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Friday, January 10, 2020

Primer Dugout (and link of the day) 1-10-2020

Babe Ruth, quoted in the Pittsburgh Press, January 10, 1920:

[Red Sox owner Harry] Frazee is through in Boston and he knows it…Frazee cares nothing for the Boston baseball public and his actions show it.

I have always given the best I had. Frazee tries to alibi by saying that as a star I would be an obstacle to the club winning pennants. I have been with the Redsox six years, and in that time we won three pennants…I have always played for the interests of the [ballclub and Frazee] knows it. Take the Ruth day in Boston for instance, the Knights of Columbus, of which order I am a member turned out in a body to honor me and what did he do? He raised the price of the grandstand seats and held them up. After the game he called me into the office and gave me a nickel cigar for drawing 32,000 people into the park. I even paid for my wife to get in. He talks about shooting square. I guess he did by raising the prices on that day. He is lucky to have anybody in the park at all next year if he owns the ball club.
I am refused the privilege of playing in my favorite city all because the man who owns the club is money mad.

Somebody call the cops. Babe Ruth has just murdered Harry Frazee with words.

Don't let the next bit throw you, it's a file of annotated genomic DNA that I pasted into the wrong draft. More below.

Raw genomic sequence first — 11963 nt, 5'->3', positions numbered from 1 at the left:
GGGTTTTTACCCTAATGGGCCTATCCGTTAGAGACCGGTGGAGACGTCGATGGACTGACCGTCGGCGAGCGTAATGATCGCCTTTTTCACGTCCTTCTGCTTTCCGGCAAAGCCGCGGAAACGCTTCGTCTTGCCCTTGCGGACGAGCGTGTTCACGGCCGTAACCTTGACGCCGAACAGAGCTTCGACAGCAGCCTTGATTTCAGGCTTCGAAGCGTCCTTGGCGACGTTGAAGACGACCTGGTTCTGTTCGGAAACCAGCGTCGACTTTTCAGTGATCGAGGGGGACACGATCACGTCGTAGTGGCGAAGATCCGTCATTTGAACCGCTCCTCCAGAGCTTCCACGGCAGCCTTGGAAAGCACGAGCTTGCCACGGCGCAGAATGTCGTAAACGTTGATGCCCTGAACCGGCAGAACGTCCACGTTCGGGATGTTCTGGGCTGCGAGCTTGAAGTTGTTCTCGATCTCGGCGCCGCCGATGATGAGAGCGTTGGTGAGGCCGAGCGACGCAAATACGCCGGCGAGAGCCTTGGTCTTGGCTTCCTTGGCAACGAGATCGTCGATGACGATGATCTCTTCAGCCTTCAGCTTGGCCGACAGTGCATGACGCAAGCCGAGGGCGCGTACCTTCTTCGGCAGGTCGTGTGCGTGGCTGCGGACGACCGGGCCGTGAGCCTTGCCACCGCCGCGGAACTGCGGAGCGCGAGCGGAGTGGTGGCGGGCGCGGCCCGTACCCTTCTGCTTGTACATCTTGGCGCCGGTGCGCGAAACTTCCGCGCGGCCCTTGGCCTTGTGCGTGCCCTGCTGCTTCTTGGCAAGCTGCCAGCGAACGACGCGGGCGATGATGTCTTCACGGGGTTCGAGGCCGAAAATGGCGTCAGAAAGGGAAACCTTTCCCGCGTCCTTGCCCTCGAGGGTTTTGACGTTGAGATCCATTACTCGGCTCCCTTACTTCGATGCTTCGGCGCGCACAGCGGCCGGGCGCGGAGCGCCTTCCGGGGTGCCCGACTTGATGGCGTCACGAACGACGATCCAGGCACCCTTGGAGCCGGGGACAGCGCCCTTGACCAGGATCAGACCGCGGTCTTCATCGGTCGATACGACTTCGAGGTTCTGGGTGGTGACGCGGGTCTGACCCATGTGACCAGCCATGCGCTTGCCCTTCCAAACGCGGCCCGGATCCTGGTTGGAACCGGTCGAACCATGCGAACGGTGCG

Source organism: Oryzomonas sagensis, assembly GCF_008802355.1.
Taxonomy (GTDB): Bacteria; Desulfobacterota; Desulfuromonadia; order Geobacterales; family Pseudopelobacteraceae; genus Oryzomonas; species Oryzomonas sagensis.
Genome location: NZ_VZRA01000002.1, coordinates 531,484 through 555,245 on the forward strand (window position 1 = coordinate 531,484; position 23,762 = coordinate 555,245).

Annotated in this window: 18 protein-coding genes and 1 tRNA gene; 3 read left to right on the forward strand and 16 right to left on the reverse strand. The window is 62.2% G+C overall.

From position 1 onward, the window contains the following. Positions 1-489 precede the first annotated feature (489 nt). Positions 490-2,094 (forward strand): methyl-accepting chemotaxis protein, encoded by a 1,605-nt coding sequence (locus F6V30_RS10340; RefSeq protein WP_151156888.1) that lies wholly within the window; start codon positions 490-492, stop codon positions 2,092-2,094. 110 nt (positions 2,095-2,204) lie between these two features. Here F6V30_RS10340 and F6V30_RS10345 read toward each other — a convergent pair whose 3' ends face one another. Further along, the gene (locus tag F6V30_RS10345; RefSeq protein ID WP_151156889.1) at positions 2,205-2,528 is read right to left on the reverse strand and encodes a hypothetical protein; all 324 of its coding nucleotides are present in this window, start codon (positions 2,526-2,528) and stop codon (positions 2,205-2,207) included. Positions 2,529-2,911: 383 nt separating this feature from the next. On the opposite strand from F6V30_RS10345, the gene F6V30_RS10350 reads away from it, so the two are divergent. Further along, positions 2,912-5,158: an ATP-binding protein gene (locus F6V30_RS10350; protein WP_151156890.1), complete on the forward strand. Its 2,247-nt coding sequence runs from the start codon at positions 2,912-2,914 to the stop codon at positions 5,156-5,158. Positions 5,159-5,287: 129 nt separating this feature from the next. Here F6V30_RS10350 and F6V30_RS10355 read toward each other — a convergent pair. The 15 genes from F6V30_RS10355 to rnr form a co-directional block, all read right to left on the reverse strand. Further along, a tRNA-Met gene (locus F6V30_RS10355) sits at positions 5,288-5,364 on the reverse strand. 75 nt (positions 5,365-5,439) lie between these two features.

Jefferson Manship (Dan Lee) Posted: January 10, 2020 at 10:16 AM | 7 comment(s) Login to Bookmark
  Tags: babe ruth, dugout, history, terrible owners

Reader Comments and Retorts

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   1. Jefferson Manship (Dan Lee) Posted: January 10, 2020 at 10:17 AM (#5914473)
Today's Birthday Team would be a lot worse off if not for Beckwith and Jenkins. It's almost like baseball teams in the first half of the 20th century would have been improved by signing people regardless of their melanin level.

C: Johnny Peacock (1.8 WAR)
1B: Willie McCovey (64.5 WAR)
2B: Del Pratt (45.6 WAR)
3B: Adam Kennedy (21.0 WAR)
SS: John Beckwith (0.0 WAR, Negro Leagues star)
LF: Fats Jenkins (0.0 WAR, Negro Leagues star)
CF/Manager: Harry Wright (0.9 WAR, was 36 years old in 1871)
RF: Chick Stahl (31.7 WAR)

SP: Jim O'Toole (18.8 WAR)
SP: Richard Dotson (15.9 WAR)
SP: Cliff Chambers (8.2 WAR)
SP: Chuck Dobson (3.7 WAR)
SP: Ariel Miranda (1.5 WAR)
RP: Ted Bowsfield (2.3 WAR)

Not that one: John Houseman
Umpire: Wally Bell
   2. michaelplank has knowledgeable eyes Posted: January 10, 2020 at 12:07 PM (#5914521)